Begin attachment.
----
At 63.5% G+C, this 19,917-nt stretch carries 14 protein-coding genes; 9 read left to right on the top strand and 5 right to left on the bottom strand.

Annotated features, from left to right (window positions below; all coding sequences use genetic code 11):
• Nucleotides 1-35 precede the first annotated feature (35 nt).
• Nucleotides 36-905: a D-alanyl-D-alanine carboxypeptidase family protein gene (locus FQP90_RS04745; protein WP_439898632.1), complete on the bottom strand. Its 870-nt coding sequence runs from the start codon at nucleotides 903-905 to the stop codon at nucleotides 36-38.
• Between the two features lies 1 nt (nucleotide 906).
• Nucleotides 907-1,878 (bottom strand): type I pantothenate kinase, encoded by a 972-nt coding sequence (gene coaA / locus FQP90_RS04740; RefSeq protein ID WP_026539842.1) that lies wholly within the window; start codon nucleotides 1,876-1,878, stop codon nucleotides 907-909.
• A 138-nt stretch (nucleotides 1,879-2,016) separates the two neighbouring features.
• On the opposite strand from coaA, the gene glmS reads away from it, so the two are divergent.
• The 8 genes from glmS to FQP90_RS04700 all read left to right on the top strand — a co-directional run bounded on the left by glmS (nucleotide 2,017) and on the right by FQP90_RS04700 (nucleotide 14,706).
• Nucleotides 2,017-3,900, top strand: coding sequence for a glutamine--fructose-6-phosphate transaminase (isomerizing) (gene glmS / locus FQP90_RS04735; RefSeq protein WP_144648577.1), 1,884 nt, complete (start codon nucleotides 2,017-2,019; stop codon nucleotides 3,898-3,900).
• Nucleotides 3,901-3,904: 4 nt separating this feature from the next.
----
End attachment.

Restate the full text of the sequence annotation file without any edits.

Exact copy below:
At 63.5% G+C, this 19,917-nt stretch carries 14 protein-coding genes; 9 read left to right on the top strand and 5 right to left on the bottom strand.

Annotated features, from left to right (window positions below; all coding sequences use genetic code 11):
• Nucleotides 1-35 precede the first annotated feature (35 nt).
• Nucleotides 36-905: a D-alanyl-D-alanine carboxypeptidase family protein gene (locus FQP90_RS04745; protein WP_439898632.1), complete on the bottom strand. Its 870-nt coding sequence runs from the start codon at nucleotides 903-905 to the stop codon at nucleotides 36-38.
• Between the two features lies 1 nt (nucleotide 906).
• Nucleotides 907-1,878 (bottom strand): type I pantothenate kinase, encoded by a 972-nt coding sequence (gene coaA / locus FQP90_RS04740; RefSeq protein ID WP_026539842.1) that lies wholly within the window; start codon nucleotides 1,876-1,878, stop codon nucleotides 907-909.
• A 138-nt stretch (nucleotides 1,879-2,016) separates the two neighbouring features.
• On the opposite strand from coaA, the gene glmS reads away from it, so the two are divergent.
• The 8 genes from glmS to FQP90_RS04700 all read left to right on the top strand — a co-directional run bounded on the left by glmS (nucleotide 2,017) and on the right by FQP90_RS04700 (nucleotide 14,706).
• Nucleotides 2,017-3,900, top strand: coding sequence for a glutamine--fructose-6-phosphate transaminase (isomerizing) (gene glmS / locus FQP90_RS04735; RefSeq protein WP_144648577.1), 1,884 nt, complete (start codon nucleotides 2,017-2,019; stop codon nucleotides 3,898-3,900).
• Nucleotides 3,901-3,904: 4 nt separating this feature from the next.